So far on my cross-country journey, I haved traveled 8,000 miles and visited or passed through 16 states. I don’t collect souvenirs (except for the pink cowgirl hat I bought in Texas). Instead, I collect firsts. My first night camping. My first view of the Sonoran Desert. My first sip of Grand Marnier. My first taste of Greek food. There have been hundreds of firsts on this journey, but a true gem to add to my crown of experience was the first time ever I was at a dinner when someone said, “Pass the matzo.”
If you have spent any time reading the comments at the bottom of my posts, you will have come across Rami Ungar, a long-time follower of this blog and an author of horror fiction. (He has a new book coming out next month, so look for it if you like scary fiction.)
Rami and his rabbi father invited me to a family dinner when I passed through Ohio, and they apologized profusely for the poor fare. Because it was Passover, there were various dietary restrictions, but even if the food hadn’t been gourmet quality (it was truly delicious), I would have been delighted with the meal. I mean really — Passover with a rabbi? How cool is that! (Another couple of firsts for me: first Passover meal, first visit with a rabbi.)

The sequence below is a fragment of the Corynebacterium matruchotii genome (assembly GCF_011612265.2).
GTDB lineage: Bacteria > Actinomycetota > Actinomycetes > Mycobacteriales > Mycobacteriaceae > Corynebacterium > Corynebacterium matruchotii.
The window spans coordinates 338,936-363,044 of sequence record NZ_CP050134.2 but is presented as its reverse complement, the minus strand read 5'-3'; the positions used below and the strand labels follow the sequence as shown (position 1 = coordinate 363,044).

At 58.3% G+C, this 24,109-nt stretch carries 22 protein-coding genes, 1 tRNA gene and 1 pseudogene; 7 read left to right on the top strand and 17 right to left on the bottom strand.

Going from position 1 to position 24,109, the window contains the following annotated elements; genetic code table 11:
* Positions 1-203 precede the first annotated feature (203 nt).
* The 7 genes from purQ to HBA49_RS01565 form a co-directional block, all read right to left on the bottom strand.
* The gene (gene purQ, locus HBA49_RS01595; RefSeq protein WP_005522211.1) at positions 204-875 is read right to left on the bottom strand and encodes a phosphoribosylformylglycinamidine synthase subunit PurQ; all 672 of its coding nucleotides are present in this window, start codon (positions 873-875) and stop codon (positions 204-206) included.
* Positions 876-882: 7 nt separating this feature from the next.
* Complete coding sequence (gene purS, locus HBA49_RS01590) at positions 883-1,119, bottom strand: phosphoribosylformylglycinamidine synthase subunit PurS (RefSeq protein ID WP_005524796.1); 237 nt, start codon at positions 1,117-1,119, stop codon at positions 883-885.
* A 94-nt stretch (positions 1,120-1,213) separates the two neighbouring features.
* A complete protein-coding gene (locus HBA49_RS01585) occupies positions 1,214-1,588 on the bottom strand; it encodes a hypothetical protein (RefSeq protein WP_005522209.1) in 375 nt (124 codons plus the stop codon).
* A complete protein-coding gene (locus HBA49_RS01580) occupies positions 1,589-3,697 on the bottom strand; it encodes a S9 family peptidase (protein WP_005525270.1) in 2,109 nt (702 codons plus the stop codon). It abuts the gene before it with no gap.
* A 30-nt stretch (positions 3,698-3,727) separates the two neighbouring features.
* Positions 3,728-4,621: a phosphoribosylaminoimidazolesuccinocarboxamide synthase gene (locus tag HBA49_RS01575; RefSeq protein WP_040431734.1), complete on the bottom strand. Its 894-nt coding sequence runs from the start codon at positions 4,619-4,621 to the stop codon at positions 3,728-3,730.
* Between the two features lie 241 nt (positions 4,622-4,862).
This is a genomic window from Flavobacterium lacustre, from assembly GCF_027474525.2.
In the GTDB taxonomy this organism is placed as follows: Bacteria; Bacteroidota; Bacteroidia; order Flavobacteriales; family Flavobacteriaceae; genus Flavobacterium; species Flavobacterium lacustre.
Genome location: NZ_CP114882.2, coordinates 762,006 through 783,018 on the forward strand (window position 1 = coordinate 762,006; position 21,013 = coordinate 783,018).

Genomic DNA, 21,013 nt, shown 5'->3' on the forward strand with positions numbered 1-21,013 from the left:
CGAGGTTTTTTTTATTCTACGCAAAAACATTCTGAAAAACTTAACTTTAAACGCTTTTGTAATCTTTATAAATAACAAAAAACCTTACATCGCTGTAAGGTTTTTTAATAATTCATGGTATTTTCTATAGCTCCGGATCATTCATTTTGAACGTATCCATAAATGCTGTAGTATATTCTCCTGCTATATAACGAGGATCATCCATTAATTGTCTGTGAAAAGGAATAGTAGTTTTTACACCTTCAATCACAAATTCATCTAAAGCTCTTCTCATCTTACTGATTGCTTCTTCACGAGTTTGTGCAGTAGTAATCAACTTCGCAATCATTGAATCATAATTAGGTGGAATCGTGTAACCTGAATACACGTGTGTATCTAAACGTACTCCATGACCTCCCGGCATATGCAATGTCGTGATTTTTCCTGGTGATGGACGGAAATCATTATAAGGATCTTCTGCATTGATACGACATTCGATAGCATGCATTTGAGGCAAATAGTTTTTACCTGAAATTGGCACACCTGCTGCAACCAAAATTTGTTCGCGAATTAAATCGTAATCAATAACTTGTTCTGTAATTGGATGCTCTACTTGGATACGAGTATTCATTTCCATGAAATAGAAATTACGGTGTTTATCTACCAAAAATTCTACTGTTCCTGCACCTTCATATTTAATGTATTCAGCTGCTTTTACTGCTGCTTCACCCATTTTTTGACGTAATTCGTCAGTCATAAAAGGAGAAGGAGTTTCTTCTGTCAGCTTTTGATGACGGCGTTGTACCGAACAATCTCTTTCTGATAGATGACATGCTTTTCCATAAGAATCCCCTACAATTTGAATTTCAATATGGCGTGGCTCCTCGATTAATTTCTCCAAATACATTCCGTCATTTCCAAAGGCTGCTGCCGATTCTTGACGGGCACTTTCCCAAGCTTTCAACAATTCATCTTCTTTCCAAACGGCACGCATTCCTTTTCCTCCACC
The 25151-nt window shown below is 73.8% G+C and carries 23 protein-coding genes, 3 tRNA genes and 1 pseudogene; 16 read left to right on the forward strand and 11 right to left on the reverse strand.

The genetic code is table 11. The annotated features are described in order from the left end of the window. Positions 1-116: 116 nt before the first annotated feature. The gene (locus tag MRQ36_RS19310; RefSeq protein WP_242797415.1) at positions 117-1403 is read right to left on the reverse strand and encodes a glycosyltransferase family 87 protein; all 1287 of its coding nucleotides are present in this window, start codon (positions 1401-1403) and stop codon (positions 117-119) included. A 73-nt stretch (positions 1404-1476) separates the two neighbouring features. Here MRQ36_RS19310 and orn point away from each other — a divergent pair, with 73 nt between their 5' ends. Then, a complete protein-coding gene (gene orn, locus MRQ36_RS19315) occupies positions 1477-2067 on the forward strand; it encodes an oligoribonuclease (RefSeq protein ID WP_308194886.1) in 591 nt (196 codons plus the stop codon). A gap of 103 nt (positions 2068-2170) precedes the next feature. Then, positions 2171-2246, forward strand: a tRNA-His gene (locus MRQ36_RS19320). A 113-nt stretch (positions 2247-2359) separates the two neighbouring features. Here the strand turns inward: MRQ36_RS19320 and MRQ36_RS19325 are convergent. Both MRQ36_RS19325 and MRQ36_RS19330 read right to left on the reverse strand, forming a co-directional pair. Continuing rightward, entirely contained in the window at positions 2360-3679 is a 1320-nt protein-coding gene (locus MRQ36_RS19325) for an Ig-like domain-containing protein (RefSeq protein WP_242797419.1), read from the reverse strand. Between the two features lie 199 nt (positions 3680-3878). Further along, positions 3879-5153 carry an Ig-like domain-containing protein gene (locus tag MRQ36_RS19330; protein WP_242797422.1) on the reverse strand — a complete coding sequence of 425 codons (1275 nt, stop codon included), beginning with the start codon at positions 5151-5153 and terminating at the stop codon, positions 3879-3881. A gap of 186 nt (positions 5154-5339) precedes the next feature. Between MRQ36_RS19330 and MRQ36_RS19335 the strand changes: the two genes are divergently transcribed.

It was wonderful to meet Rami after all these years, a treat to sit in the kitchen with him and his father as they baked the following day’s fare, and a pleasure to meet his beautiful sisters.
There was a lot of talk that night — religion, writing, comedy, travel — but what I will always remember is the joy of that simple sentence, a strange one to me, a common one to them: “Pass the matzo.”
Be sure to check out Rami’s post for more about our visit:
(Pat Bertram is the author of the suspense novels Light Bringer, More Deaths Than One, A Spark of Heavenly Fire, and Daughter Am I. Bertram is also the author of Grief: The Great Yearning, “an exquisite book, wrenching to read, and at the same time full of profound truths.”)